• Inside Amy Schumer: Parodied in an episode. A Boy Band appears to Amy and starts singing a song called "Girl You Don't Need Makeup", about how she should remove her makeup because she doesn't need it to be beautiful. As soon as she does so, the boy band literally change their tune, singing about how they were wrong before and Amy should put her makeup back on.
  • Murdoch Mysteries:
    • In "Till Death Do Us Part", when Eunice is first seen, she is complaining that she remains pale no matter how much she pinches her cheeks. Later, after she is revealed as a con artist and a murderer, she is applying bright red lipstick.
    • In "Painted Ladies", the male characters are surprised to learn even respectable women visit the cosmetician; the times are changing.
  • Pretty Guardian Sailor Moon: When brainwashed, Dark Mercury is clearly wearing much more makeup, including Excessive Evil Eyeshadow. Beryl also wears a decent amount of makeup.
  • Orphan Black: When impersonating Sarah, Helena gives herself away to the viewer by the light red eyeshadow she hasn't removed.
  • Power Rangers in Space: One of the first things Astronema/Karone does after her Heel–Face Turn is to ditch her wig(s) and most of her makeup. The Rangers certainly consider it an improvement.
  • Rome: Octavian's propaganda machine is accusing Marc Antony of having been corrupted by Cleopatra and her decadent Eastern ways. "He blackens his eyes with soot like a prostitute!"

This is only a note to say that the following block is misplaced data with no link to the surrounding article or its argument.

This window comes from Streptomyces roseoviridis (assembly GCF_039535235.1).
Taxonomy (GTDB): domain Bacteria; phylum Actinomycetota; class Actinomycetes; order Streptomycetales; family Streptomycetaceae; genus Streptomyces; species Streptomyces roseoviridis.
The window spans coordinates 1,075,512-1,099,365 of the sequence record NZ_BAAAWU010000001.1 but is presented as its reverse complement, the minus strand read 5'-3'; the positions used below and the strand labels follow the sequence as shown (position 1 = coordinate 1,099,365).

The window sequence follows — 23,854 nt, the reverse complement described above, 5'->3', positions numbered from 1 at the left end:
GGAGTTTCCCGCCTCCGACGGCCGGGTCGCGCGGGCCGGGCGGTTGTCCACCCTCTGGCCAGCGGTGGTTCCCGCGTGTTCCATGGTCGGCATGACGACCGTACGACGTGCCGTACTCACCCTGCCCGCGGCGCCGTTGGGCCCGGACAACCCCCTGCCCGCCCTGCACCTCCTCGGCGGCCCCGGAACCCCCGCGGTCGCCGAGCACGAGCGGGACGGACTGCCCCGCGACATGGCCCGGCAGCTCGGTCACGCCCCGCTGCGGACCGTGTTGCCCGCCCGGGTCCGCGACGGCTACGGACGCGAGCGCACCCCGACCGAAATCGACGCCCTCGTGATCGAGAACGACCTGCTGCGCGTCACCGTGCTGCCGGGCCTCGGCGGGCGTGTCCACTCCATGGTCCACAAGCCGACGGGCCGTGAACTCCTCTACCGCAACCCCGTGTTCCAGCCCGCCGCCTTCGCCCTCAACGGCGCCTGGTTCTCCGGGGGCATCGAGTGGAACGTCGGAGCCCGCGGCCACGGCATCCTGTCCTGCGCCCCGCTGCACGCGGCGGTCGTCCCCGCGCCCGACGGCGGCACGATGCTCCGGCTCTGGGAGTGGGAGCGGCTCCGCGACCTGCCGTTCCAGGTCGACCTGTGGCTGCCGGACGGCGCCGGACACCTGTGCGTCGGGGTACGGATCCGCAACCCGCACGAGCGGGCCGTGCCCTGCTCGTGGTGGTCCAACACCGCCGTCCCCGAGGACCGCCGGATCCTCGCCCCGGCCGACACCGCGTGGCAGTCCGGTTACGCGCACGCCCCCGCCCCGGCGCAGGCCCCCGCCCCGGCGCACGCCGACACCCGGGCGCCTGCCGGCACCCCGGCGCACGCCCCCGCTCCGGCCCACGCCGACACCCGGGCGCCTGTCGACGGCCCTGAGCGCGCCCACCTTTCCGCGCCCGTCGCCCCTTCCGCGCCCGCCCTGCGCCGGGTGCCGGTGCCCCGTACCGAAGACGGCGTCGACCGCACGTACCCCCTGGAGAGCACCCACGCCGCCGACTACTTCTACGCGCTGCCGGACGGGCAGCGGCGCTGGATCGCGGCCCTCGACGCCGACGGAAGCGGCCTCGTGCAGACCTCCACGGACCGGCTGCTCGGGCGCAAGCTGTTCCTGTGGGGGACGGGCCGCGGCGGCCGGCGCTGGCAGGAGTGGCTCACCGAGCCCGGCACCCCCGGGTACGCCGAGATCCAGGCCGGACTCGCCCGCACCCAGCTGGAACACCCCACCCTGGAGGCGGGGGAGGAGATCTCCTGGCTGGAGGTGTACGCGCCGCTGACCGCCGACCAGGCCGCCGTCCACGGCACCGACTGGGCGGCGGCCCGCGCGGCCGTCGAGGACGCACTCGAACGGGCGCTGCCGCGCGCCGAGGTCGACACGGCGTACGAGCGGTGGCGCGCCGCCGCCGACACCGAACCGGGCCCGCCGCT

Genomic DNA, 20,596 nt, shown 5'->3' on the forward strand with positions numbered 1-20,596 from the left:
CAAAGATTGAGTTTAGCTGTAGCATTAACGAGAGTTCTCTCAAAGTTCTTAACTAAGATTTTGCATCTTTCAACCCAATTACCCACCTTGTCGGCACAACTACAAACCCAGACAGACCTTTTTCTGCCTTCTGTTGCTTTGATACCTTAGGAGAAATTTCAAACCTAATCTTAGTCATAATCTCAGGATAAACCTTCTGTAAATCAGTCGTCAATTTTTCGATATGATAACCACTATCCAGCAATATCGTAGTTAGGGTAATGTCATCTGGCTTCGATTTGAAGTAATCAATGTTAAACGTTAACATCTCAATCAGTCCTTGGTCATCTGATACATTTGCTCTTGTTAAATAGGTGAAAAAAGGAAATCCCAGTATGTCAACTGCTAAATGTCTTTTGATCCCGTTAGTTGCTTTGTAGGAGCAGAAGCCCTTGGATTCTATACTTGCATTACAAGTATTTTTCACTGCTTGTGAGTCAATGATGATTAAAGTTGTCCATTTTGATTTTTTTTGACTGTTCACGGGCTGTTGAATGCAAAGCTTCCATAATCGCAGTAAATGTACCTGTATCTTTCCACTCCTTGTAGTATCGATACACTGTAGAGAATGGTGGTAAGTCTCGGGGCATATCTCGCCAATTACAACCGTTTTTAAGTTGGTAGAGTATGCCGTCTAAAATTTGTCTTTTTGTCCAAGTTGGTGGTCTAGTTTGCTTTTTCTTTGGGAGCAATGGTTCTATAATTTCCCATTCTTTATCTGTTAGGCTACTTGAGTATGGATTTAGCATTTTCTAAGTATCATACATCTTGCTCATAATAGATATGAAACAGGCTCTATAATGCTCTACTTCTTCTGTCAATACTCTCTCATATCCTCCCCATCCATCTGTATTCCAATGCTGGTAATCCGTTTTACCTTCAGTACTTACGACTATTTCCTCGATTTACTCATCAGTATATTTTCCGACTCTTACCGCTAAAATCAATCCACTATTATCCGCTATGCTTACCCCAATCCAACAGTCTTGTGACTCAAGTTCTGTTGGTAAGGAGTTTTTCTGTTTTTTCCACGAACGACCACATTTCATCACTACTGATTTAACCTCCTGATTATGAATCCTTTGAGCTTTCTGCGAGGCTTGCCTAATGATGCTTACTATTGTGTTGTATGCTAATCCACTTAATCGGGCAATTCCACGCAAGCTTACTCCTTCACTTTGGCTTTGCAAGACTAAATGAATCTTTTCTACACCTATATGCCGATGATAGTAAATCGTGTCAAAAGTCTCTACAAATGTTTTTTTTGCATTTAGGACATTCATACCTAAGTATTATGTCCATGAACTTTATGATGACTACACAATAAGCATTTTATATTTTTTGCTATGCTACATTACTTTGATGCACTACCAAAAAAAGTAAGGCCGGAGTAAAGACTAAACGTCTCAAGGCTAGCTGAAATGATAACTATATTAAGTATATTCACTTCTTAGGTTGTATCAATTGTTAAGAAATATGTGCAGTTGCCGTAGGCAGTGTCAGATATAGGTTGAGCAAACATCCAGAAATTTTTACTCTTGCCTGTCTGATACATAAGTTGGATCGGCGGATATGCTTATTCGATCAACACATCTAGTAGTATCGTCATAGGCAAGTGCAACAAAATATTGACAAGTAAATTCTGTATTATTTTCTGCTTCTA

Music Video 
  • Paramore's "Misery Business": As part of a Humiliation Conga inflicted on the preppy, evil high school bully at the end of the video, Hayley Williams wipes a damp towel across her face, revealing that she is caked in makeup. Hayley then tuts and walks away. Rendered deliberately ironic by Hayley's spectacularly dyed hair and flamboyant eyeshadow, but nevertheless.

    Mythology & Religion 
  • The Bible:
    • Queen Jezebel notoriously put on makeup before confronting God's prophet. Unfortunately, it didn't stop her from becoming dog food.
    • The Apocryphal book "Enoch" specifically mentions makeup as something mankind was not meant to know and a secret given to the world by sinful angels.

    Poetry 
  • Christina Rossetti wrote an early poem about a woman who fainted at a ball, but had not grown pale—did this woman paint?
  • The Flight of the Duchess, by Robert Browning: The Duchess used damaging makeup that ruined her looks.
  • The Rape of the Lock: Belinda's use of makeup is tweaked:
    Sees by degrees a purer blush arise
  • William Shakespeare:
    • "Sonnet 67" is a lament that people try to imitate a man's beauty with makeup, so that he is actually a corrupting influence.